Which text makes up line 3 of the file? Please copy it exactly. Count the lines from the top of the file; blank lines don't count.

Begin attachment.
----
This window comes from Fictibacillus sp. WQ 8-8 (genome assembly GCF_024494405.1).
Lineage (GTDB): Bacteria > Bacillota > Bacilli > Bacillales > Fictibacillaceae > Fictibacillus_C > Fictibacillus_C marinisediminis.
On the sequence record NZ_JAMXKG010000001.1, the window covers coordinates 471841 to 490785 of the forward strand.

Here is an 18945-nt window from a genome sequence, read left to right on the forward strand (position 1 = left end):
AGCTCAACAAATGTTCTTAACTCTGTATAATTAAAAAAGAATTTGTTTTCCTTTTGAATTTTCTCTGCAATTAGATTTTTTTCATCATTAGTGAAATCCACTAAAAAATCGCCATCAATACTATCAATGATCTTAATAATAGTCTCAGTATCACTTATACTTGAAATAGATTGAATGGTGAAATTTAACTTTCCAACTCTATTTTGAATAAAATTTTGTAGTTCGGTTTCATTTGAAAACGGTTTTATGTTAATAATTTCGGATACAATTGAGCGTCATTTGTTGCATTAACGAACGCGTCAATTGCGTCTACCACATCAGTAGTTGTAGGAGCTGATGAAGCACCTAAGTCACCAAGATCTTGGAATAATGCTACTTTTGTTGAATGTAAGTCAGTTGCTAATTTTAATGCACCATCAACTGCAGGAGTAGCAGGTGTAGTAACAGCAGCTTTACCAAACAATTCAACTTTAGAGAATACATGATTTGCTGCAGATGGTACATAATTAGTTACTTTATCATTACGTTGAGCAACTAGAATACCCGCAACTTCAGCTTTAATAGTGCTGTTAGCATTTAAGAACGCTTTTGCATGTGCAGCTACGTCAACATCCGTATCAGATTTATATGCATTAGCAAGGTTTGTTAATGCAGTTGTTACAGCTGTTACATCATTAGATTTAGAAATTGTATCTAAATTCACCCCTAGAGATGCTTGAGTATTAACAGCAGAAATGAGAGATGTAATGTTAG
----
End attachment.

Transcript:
On the sequence record NZ_JAMXKG010000001.1, the window covers coordinates 471841 to 490785 of the forward strand.